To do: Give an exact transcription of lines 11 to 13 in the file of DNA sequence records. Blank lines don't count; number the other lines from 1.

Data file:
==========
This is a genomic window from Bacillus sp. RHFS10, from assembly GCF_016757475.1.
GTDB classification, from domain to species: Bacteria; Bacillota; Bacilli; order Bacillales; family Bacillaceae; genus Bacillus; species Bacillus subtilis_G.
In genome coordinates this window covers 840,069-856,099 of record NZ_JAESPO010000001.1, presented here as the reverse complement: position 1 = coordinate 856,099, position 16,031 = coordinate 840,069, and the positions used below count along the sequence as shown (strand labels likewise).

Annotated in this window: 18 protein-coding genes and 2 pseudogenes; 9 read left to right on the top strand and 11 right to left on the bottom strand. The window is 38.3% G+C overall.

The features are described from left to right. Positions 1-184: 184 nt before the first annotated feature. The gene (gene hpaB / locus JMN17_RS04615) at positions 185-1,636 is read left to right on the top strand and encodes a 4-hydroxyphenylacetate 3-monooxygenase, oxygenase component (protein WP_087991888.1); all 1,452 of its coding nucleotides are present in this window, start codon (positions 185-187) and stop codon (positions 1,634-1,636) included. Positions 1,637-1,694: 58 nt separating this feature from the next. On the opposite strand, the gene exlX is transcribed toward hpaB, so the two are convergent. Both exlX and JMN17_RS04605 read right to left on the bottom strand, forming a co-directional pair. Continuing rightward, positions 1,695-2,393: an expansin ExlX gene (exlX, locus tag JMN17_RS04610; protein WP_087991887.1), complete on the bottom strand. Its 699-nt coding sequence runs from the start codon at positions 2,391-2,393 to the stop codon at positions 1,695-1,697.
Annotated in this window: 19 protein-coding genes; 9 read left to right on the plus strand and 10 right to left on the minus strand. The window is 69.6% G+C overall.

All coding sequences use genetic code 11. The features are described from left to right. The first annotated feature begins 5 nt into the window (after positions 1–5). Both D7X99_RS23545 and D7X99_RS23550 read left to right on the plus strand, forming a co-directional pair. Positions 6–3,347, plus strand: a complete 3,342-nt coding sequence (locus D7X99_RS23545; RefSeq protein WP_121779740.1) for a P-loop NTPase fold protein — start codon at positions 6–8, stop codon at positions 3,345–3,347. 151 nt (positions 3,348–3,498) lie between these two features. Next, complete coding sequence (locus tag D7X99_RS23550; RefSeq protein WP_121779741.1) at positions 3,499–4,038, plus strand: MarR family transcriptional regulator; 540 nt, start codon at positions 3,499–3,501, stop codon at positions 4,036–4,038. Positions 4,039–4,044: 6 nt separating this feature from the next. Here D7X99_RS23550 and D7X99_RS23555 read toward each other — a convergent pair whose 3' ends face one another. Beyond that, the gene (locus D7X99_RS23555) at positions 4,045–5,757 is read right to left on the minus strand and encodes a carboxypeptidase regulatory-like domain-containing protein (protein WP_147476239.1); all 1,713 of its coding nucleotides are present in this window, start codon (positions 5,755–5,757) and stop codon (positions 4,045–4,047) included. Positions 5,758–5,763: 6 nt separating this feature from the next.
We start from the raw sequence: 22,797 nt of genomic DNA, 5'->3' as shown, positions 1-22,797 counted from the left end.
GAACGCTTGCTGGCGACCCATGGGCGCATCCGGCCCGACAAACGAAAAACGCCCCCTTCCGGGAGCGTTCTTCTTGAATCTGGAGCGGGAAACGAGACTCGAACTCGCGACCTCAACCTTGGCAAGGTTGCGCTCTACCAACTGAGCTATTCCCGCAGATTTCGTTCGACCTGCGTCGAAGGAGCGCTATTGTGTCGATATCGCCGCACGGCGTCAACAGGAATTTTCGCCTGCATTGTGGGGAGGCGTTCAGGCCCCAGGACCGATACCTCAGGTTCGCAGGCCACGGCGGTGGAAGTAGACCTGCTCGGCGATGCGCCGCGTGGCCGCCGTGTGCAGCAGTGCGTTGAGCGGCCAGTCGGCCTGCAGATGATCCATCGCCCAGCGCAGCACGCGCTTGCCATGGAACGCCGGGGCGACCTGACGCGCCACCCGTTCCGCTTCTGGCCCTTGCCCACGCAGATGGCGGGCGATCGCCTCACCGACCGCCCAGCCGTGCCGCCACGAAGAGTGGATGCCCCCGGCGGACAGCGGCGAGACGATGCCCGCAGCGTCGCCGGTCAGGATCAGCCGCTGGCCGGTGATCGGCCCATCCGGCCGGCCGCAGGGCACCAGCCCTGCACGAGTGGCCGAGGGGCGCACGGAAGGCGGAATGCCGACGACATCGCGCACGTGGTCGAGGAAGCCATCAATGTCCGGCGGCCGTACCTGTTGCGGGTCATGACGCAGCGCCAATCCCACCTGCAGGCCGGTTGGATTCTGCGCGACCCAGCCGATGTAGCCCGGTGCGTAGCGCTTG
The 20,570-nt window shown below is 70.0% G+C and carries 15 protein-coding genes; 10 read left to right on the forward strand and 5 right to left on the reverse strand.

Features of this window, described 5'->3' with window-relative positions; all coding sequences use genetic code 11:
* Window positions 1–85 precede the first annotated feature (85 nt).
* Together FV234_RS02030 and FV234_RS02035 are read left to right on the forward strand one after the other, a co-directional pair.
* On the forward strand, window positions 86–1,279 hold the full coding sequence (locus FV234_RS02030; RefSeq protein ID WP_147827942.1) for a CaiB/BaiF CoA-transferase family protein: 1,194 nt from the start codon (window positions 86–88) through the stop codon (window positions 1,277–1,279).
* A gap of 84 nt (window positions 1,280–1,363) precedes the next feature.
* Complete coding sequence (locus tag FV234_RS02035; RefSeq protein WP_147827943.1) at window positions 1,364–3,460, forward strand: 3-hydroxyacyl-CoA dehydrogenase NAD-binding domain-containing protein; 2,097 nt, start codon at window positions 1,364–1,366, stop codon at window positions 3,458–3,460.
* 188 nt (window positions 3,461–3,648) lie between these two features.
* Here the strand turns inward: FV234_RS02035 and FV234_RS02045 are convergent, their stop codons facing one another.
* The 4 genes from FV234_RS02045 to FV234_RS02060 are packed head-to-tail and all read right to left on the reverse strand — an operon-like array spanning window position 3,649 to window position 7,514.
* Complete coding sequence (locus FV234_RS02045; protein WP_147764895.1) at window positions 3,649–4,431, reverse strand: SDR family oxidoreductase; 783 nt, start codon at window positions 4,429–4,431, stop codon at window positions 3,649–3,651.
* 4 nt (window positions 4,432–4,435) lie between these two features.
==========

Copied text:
Features of this window, described 5'->3' with window-relative positions; all coding sequences use genetic code 11:
* Window positions 1–85 precede the first annotated feature (85 nt).
* Together FV234_RS02030 and FV234_RS02035 are read left to right on the forward strand one after the other, a co-directional pair.